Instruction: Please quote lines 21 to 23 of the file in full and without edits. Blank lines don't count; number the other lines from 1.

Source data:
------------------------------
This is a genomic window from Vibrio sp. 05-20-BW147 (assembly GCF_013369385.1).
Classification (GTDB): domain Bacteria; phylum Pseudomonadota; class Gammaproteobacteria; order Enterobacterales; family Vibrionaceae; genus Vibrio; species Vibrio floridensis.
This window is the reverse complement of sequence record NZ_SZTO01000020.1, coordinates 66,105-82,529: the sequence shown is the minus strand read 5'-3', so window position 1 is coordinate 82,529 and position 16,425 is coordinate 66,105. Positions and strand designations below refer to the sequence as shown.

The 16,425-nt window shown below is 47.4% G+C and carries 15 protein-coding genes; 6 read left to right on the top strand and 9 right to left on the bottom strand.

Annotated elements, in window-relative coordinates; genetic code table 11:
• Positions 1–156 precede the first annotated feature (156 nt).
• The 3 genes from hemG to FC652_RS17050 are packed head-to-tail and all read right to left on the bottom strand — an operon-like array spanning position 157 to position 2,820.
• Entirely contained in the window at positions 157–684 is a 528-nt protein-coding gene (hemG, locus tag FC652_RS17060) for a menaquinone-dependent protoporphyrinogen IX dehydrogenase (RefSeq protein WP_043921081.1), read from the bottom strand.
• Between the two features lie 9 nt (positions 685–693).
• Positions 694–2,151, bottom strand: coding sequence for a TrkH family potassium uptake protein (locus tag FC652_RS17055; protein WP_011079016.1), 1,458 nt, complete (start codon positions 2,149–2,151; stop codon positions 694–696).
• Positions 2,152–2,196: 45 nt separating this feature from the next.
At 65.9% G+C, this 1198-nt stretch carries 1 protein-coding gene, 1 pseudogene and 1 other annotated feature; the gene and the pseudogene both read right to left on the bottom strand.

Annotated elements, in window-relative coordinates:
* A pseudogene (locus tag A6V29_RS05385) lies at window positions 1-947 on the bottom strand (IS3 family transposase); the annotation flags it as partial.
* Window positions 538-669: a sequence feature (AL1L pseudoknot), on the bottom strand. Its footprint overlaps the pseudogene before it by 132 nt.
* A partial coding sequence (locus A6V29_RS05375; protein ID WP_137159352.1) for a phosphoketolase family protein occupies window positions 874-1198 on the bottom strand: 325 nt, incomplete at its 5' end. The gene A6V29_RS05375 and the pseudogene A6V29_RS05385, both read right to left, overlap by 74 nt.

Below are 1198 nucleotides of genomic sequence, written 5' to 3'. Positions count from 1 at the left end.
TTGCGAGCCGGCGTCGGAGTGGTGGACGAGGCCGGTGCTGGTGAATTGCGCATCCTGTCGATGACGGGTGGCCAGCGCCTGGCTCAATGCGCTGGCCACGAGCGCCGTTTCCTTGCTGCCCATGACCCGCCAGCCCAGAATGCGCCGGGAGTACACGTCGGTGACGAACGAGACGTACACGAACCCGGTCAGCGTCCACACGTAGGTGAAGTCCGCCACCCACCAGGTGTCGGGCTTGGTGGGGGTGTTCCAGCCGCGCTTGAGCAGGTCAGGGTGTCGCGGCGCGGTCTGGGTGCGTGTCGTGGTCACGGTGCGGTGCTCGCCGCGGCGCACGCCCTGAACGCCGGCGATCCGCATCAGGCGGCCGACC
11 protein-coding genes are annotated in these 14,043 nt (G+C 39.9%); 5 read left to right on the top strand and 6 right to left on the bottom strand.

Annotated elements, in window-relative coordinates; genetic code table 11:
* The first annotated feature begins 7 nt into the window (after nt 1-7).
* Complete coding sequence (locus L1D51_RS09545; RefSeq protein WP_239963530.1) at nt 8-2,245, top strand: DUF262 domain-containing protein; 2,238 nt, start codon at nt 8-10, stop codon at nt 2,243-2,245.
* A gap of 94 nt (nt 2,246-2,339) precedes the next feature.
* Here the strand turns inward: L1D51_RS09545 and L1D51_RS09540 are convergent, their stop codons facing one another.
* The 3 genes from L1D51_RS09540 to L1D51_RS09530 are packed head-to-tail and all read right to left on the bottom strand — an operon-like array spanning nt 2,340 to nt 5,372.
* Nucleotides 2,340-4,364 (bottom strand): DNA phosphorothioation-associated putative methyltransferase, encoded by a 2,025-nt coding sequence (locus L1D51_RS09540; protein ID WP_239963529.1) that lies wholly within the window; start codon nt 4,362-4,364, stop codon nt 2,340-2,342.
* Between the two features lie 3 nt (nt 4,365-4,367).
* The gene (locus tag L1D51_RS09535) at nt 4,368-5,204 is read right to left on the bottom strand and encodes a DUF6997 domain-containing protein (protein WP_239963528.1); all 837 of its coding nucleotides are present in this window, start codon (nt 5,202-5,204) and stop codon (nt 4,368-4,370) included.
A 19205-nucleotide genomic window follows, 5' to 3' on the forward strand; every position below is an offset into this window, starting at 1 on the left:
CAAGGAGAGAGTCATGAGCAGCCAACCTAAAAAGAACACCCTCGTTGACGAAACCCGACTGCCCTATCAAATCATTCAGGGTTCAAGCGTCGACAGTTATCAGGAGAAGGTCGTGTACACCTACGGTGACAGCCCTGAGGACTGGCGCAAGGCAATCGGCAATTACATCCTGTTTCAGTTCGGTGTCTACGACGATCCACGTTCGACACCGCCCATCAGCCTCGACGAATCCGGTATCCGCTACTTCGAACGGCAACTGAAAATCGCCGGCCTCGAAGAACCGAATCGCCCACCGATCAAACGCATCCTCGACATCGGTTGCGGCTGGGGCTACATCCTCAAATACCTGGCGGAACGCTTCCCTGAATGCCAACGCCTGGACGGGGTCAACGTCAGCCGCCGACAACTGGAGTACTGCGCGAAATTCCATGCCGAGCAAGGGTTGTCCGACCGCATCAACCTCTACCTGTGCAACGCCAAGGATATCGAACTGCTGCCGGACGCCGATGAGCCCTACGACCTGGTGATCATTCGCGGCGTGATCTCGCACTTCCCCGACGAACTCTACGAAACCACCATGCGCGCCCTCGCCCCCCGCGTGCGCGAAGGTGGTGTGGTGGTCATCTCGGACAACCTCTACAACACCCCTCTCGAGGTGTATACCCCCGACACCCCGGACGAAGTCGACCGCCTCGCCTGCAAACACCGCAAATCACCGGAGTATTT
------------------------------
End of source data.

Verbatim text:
* The first annotated feature begins 7 nt into the window (after nt 1-7).
* Complete coding sequence (locus L1D51_RS09545; RefSeq protein WP_239963530.1) at nt 8-2,245, top strand: DUF262 domain-containing protein; 2,238 nt, start codon at nt 8-10, stop codon at nt 2,243-2,245.
* A gap of 94 nt (nt 2,246-2,339) precedes the next feature.